August 25, 2012 – Waking at a semi-reasonable hour in Ogden I did my PTI and set off on the last leg of this itinerary. Okay, technically it was the second to last leg since we wouldn’t be making the delivery until tomorrow, but it was the last significant piece of driving on this trip. It was my birthday, kind of a milestone birthday if I was financially secure enough to retire, and I received an early text from my younger daughter encouraging me to drive well and be safe.
Well that was a curse. I almost immediately stalled out the truck when, with parking brake engaged, I let the clutch out while I was still in gear. Scared the crap out of myself and my trainer who was outside the truck. I apologized profusely.
Almost immediately I was challenged with downshiftable ascents and Jake Brakeable descents. I thought I was hitting them pretty good but had a number of instances where I just didn’t nail them. I had the most trouble with upshifting on a downslope. I could get the right gear or rpm for the speed.
We worked our way slowly up in altitude before we hit the “summit” at Cabbage (legitimate name: Emigrant) Hill where we stopped to perform a brake inspection. This was going to be a descent that I would get credit for and it would be without the Jake Brake. I pulled out after the inspection and my palms were sweaty. I was still a couple of miles from the downslope and I wanted to slow down. Dudley instructed me to keep my speed up, so I did. At the crest of the hill I downshifted to fifth gear and then fourth. Before you know it I was barreling along at speeds ranging from 11 to 14 miles an hour.
I steeled my resolve to make it down the hill alive. Actually, I wasn’t scared as much as I was embarrassed. I was being passed by every car, pickup and semi on the road along with old women, the short bus from the county school district, broken down RVs, Asians (!), and I think I even saw a Rascal go flying by me with the driver / rider flipping me off for good measure.
After we got on quasi-flat ground again, Dudley got a call from corporate saying they had received a call saying a red Stevens truck was stopped on the highway. He thought it was probably a smart ass driver from another trucking company. He assured safety that we were not stopped but weren’t going very fast.
So, one hill down, two more to go.
A mile or so from the base of the hill I pulled into a sparkling new AmBest truck stop on the eastern side of Pendleton, Oregon, to refuel and change drivers. I’d put in my almost 10 hours and had logged 515 exciting miles.
Two more faux pas (goofs) at the stop. I did another let out the clutch with the parking brake on and the truck in gear, but didn’t kill it. Then, instructed to put only 76 gallons of diesel in the tank(s), I was distracted by washing the windshield and looking at the wrong numbers on the pump and filled it with about 120 gallons.
What a birthday. I offered to make arrangements for a bus ticket to take me home, but in a rare show of sensitivity, Dudley said, “Hey, it’s only been a week. You’ll be okay.”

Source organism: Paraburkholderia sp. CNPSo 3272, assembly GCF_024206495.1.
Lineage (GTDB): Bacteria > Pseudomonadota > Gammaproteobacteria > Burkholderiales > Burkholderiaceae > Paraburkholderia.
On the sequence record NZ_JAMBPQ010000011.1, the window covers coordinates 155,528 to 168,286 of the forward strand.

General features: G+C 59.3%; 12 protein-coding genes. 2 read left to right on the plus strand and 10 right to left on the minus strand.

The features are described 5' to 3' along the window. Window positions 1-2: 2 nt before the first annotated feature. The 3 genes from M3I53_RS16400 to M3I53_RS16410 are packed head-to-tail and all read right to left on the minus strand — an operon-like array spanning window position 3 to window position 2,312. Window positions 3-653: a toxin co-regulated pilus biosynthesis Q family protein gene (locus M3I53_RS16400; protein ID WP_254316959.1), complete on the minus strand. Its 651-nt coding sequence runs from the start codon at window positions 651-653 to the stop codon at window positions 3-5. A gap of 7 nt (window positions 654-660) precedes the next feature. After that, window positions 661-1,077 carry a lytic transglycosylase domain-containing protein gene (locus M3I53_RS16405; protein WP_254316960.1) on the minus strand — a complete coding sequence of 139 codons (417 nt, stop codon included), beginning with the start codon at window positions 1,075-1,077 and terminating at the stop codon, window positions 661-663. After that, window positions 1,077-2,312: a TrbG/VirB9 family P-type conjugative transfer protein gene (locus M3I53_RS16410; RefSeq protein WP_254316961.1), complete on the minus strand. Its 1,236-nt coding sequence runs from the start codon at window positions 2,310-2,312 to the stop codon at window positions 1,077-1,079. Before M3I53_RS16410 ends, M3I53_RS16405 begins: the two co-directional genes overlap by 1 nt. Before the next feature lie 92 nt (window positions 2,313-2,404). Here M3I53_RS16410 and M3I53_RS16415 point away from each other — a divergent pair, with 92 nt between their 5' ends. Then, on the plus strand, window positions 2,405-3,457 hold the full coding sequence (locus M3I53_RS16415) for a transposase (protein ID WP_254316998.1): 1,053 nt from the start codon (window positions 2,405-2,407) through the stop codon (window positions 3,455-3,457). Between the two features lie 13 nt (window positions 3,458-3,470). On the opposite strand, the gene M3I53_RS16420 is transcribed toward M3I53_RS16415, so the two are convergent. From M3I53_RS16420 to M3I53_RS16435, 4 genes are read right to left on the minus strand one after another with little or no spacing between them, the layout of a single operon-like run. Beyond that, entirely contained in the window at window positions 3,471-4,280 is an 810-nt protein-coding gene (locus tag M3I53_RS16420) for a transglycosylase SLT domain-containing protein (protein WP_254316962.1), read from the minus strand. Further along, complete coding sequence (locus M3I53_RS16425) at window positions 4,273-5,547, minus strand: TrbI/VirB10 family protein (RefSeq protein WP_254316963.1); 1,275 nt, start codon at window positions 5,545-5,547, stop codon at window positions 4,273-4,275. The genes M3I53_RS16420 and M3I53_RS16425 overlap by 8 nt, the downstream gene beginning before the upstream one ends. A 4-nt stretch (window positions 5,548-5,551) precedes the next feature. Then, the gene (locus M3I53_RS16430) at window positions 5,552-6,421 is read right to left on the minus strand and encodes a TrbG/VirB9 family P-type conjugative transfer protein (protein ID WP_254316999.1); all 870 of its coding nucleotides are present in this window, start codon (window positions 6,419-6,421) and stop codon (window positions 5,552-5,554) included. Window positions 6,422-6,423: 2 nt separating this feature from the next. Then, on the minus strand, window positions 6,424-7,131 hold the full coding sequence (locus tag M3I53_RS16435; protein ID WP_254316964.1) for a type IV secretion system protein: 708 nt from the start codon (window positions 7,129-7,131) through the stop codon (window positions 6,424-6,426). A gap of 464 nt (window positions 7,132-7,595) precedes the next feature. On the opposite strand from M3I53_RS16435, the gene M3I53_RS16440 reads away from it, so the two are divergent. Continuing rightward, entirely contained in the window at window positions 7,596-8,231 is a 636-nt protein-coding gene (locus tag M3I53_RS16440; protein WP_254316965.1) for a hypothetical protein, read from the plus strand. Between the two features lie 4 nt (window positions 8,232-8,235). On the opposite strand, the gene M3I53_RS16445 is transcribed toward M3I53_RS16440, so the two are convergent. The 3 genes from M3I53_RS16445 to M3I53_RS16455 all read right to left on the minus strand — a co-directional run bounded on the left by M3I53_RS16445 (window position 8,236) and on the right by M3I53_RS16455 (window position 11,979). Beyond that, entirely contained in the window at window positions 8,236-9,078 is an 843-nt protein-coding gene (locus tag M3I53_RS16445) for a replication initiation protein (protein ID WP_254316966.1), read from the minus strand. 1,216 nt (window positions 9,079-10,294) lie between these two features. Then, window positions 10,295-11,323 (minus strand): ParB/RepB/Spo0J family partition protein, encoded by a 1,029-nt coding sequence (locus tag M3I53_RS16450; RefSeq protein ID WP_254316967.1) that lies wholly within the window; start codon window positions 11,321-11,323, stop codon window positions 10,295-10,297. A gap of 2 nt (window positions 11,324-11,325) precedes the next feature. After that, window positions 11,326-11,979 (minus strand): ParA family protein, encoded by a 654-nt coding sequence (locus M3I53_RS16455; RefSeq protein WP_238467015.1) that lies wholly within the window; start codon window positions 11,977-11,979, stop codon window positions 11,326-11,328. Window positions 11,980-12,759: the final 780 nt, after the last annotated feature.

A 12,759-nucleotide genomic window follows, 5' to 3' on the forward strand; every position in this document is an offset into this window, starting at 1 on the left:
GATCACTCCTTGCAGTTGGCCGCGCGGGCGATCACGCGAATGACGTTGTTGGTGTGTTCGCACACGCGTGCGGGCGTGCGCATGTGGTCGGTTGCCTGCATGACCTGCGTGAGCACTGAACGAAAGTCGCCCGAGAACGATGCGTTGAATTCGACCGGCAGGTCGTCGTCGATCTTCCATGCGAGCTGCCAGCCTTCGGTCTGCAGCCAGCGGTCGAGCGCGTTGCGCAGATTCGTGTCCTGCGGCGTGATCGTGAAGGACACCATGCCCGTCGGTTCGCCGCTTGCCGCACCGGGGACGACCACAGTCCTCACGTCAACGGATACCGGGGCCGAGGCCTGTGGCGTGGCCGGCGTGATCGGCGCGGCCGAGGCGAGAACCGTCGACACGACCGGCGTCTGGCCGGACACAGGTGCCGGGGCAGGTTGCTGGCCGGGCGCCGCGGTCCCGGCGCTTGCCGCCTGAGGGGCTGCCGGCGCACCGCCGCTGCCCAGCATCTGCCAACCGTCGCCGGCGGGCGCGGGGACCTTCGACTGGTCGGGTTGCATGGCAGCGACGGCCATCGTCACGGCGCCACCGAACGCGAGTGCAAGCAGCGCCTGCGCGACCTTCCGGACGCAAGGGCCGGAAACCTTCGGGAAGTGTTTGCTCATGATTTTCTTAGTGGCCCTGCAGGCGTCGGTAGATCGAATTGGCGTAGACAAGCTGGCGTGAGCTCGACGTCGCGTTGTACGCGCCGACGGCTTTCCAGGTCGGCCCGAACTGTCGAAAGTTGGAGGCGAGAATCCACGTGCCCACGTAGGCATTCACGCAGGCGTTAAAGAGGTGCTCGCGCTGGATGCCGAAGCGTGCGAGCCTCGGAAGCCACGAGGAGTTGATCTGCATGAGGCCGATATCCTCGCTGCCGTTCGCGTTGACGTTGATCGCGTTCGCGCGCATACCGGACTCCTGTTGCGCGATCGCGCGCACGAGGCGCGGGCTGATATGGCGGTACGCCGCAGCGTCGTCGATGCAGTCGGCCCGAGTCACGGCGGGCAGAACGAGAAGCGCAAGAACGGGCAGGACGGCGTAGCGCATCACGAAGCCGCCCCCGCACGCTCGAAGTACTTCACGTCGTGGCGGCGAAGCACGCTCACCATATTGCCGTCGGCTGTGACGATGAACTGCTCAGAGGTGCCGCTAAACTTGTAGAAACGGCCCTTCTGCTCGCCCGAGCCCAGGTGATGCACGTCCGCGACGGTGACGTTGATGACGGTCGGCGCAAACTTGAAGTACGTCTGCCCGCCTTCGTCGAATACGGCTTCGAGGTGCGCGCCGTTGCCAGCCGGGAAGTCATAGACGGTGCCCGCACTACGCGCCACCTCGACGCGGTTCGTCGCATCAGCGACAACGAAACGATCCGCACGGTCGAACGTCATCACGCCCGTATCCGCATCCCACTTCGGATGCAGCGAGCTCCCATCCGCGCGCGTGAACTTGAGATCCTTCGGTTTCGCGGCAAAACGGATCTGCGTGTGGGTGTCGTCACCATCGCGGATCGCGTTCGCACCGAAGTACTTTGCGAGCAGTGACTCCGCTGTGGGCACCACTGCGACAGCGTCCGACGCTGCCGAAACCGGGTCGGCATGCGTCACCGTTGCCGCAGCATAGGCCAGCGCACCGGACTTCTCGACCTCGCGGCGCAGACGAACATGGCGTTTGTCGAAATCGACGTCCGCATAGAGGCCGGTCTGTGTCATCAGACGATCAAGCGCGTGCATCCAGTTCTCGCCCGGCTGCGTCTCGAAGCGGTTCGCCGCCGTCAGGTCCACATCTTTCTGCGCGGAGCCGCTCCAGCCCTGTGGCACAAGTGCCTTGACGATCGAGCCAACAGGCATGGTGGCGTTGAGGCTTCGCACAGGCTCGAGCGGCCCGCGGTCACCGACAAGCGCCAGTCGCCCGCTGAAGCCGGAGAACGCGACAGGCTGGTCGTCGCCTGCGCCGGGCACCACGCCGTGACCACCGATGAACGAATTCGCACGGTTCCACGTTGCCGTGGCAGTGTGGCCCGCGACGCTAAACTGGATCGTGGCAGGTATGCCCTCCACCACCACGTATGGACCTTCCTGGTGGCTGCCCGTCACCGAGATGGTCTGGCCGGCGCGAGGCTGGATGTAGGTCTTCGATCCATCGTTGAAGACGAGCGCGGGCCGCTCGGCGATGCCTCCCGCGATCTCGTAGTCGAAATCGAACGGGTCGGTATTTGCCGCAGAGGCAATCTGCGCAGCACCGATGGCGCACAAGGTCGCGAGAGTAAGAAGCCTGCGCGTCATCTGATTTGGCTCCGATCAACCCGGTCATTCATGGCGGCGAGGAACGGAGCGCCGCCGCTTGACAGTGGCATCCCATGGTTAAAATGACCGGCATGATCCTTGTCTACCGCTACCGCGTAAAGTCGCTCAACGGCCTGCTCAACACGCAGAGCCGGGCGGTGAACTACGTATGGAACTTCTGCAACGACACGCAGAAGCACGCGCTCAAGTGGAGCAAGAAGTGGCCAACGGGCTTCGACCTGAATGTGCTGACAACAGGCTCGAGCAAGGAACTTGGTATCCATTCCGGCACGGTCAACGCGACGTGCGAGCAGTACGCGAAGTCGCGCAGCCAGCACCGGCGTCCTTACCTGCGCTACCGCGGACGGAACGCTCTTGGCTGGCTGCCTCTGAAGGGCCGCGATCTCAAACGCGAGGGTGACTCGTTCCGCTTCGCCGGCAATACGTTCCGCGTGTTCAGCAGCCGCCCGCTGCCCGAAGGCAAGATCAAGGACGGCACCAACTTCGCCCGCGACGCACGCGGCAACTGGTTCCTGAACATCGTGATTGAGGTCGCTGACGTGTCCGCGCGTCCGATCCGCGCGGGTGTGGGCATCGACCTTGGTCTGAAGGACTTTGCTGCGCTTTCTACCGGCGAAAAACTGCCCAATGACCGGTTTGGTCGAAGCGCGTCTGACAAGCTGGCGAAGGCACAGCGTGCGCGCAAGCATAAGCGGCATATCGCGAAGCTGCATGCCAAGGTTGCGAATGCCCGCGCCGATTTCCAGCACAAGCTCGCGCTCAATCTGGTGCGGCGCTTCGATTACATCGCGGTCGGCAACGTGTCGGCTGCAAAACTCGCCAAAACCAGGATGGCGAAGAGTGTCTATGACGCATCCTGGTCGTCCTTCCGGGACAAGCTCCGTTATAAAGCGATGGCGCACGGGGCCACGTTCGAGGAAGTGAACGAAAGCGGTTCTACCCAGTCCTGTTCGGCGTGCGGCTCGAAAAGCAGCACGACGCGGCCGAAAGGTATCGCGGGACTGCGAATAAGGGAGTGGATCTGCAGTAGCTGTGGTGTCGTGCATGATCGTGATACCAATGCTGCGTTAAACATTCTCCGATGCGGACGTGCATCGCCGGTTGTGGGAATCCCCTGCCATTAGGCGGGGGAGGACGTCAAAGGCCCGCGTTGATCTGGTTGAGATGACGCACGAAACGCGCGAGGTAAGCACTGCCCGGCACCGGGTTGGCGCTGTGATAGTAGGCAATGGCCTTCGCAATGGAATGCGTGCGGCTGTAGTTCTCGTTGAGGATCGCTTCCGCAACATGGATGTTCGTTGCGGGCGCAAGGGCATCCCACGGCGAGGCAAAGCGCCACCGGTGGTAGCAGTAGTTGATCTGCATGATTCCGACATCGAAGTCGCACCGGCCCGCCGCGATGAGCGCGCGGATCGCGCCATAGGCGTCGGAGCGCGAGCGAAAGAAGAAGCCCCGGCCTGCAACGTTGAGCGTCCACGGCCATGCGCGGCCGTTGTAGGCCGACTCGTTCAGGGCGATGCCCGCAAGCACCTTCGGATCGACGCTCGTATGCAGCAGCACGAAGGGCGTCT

I was glad to have Dudley take over so I could just kick back and watch the scenery over the last few hours of our trip.
Pendleton wasn’t much to see, at least from the freeway, but I noted that it was the home of Pendleton Woolen Mills. I used to own a Pendleton shirt. I must’ve gotten it on sale because I noted on their website that they sell for $110!
Another hour down the road and we came parallel to the southern bank of a very wide river. It was at least a mile across and there were steep, barren cliffs on the other side. The Maps program on my Droid told me it was the Columbia river and that was the state of Washington on the other side. The tops of those bluffs were line with hundreds, probably thousands of windmills with their props turning slowly in the wind. Even though I am not a fan (no pun intended) of windmills, I have to say that I was captivated by the view. They look so stately and elegant converting the breeze into kilowats. It was almost enough to make me forget the vast amounts of money, mostly government money, that most wind farms waste.
The closer we got to Portland, the darker it got, but I could still sense the Columbia guiding us to our destination. We were less than 50 feet above the surface of the river and the huge void to my right / north told me it was still there.
At about 10:30 we pulled into the TA truck stop in Troutdale, Oregon. Dudley had made plans to have his former student and current friend, Aaron, meet him, and they arrived shortly after we did. After some chitchat at the truck, we went into the restaurant for a quick snack. I was amazed at the number of tattooed freaky people, who surprisingly didn’t look like truckers, who were hanging out at the place. This was one of those truck stops that had EVERYTHING, including a night club, barber, doctor, hotel, barber, etcetera, etcetera.
As we were sitting down to eat, Aaron’s girlfriend said she was in the ladies room and a couple of skanky women were sitting up on the row of sinks talking about shooting heroin. She said she was going to go back and see how it turned out. Alas, they were gone.
After I finished my clam chowder (very good) I excused myself and let the remaining three get caught up with each other. I went back to the truck and was quickly asleep. Our delivery wasn’t until 11 o’clock the next morning and since I was making the drop, I wanted to be well-rested.